Danelo Solis faces first degree murder and other charges in the death of Dorothy Taylor. He also faces charges in the death of Taylor's dog.
Over the weekend, the woman's family was speaking out about her accused killer.
Police say Solis beat, strangled and raped Taylor inside her apartment building on the South Side Monday, but they have not released a motive.
The suspect is a 25-year-old handyman with only minor offenses in his criminal record.
In an exclusive interview with ABC7 Chicago, the woman who hired the man to do odd jobs told what happened in the hours leading up to the sexual assault and murder of her neighbor, a well-regarded senior citizen.
With the news of the arrest Saturday came relief but not much comfort for the Dorothy Taylor's family.
"Because of God and my family, we are going to get through this," said Derrick Taylor, the victim's only son.
The suspect's face was a familiar one to residents near 7232 South Coles. Danelo Solis was a handyman who had been hired off-and-on for the last six months by tenants of the building.
"He was actually in our house that morning for two and a half hours," said Dee Trich, who hired the suspect.
Triche hired Solis to install an air conditioner in her apartment. That's what he was doing Monday when he allegedly strangled and raped 71-year-old Dorothy Taylor before also turning his rage on the woman's dog.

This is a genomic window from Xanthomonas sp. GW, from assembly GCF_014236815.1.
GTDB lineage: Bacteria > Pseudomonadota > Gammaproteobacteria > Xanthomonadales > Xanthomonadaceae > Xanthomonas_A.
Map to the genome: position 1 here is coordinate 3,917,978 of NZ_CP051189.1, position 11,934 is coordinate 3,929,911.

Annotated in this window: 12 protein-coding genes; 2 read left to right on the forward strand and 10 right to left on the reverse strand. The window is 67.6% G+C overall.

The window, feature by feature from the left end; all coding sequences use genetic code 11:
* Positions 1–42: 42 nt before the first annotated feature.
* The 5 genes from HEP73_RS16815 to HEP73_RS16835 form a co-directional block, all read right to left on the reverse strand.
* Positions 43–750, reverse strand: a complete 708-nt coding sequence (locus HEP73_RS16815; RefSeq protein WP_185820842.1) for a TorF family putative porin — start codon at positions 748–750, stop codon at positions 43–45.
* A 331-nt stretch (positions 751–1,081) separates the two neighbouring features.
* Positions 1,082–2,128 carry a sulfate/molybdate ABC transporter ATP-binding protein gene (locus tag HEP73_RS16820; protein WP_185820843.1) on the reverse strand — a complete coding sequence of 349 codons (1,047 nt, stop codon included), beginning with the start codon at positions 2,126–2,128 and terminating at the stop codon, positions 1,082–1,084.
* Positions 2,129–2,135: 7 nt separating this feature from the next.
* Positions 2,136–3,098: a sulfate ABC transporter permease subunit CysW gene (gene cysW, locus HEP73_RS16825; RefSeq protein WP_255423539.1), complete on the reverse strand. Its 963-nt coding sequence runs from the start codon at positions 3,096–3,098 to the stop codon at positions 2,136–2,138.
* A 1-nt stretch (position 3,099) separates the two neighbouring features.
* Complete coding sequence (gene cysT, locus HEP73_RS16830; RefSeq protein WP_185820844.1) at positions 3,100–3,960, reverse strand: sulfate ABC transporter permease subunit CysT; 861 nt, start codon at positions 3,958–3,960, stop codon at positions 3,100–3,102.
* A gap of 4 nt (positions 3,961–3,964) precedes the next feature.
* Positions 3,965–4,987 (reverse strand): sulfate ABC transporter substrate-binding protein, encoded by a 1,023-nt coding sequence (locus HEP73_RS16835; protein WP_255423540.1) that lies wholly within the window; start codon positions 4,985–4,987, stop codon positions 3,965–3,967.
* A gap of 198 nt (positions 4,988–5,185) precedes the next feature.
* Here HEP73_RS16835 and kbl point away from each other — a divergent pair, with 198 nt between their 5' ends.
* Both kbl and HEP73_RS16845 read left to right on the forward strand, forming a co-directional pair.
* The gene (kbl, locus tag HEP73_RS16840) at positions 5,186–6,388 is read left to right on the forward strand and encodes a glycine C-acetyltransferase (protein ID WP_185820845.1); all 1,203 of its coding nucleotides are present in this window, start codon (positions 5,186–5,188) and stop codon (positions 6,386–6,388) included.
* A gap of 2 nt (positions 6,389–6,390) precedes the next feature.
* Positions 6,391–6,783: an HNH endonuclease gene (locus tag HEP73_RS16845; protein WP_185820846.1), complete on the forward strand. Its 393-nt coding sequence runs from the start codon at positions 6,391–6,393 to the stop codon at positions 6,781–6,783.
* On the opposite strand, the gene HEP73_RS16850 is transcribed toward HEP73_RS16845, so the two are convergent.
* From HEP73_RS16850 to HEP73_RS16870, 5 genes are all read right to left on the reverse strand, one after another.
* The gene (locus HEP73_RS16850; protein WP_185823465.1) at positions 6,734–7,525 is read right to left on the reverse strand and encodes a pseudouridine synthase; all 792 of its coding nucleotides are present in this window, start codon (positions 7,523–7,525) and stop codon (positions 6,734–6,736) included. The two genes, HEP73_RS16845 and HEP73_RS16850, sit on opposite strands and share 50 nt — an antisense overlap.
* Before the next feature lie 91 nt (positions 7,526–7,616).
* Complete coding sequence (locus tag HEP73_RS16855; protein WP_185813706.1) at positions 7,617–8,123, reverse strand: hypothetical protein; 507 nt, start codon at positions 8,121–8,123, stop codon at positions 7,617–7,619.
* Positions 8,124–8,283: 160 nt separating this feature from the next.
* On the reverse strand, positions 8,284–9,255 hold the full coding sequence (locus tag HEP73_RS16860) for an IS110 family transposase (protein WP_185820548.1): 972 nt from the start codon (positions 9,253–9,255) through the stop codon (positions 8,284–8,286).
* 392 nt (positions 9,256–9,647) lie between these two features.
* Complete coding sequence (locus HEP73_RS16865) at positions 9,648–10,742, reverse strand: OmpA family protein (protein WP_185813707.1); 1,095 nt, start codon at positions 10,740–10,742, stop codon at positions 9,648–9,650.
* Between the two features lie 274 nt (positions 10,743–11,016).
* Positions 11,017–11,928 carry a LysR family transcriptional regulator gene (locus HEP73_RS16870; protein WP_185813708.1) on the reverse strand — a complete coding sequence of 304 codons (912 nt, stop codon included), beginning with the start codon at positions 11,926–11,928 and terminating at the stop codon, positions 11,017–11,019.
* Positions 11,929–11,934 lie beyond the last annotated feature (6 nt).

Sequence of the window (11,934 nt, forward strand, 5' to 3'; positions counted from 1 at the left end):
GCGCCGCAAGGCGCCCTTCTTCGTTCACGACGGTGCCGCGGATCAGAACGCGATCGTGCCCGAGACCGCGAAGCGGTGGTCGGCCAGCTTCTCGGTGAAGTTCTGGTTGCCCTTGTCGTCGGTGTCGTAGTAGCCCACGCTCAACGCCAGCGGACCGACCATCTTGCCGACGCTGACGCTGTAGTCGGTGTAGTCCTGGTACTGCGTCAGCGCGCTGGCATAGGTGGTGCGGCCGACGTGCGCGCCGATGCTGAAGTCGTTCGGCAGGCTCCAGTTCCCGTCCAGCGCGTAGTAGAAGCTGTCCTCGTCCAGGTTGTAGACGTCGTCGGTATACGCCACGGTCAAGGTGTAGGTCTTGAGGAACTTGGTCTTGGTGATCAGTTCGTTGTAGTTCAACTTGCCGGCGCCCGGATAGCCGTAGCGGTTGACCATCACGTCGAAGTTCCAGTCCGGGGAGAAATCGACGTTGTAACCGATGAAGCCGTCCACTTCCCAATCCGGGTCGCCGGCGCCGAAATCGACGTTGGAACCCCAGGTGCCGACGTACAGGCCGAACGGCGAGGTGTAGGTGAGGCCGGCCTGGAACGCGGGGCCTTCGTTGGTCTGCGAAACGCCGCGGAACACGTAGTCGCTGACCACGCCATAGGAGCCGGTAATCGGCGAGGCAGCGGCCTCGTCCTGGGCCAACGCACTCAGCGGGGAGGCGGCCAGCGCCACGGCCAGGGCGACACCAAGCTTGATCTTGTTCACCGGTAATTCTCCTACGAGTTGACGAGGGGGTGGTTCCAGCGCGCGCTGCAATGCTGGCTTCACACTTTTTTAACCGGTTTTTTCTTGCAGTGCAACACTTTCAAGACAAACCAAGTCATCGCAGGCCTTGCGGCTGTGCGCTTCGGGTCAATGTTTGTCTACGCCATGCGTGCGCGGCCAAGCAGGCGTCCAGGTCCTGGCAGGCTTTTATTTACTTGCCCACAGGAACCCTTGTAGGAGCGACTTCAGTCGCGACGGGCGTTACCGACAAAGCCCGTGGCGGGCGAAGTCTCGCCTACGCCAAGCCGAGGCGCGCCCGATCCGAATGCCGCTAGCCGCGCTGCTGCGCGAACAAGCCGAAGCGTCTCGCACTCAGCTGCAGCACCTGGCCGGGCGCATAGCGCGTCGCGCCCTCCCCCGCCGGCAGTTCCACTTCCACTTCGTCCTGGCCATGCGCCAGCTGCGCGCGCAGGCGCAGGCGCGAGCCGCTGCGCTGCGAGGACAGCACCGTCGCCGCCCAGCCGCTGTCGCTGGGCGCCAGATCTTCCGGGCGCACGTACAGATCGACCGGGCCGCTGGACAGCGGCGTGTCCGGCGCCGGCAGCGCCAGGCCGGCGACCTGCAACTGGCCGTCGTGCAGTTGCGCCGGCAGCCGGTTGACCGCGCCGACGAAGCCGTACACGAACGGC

"He was extremely depressed, then extremely high, then extremely low. It was really something remarkable to watch," Triche told ABC7 Chicago.
Police say it was a tip from someone who knew the handyman that led detectives to him. Almost immediately, police say, Mr. Solis implicated himself in the murder.
"He was there to do a job. He encountered her. There was a disagreement that led to her death," Chicago police Cmdr. Eddie Welch said.
"If this individual needed something and asked for it, more than likely my mom would have given it to him. This did not have to happen," said Derrick Taylor.
More than a dozen of Ms. Taylor's relatives were at the police station to hear the announcement of an arrest for themselves.
For the victim's only son, an Air Force veteran, the pain of his mother's death pales to anything he's seen in war zones around the world.
"I've been to Iraq, Afghanistan and places in Africa I won't mention, but nothing compares to this, nothing at all," he said.
Triche told ABC7 Chicago that Solis spent much of the morning fretting over feeding his family. She was home when the alleged killing occurred, four floors below, but she says she heard nothing.
Two other senior citizens have been murdered on the South Side in the last year, but police say they have no evidence to suggest Solis could be responsible.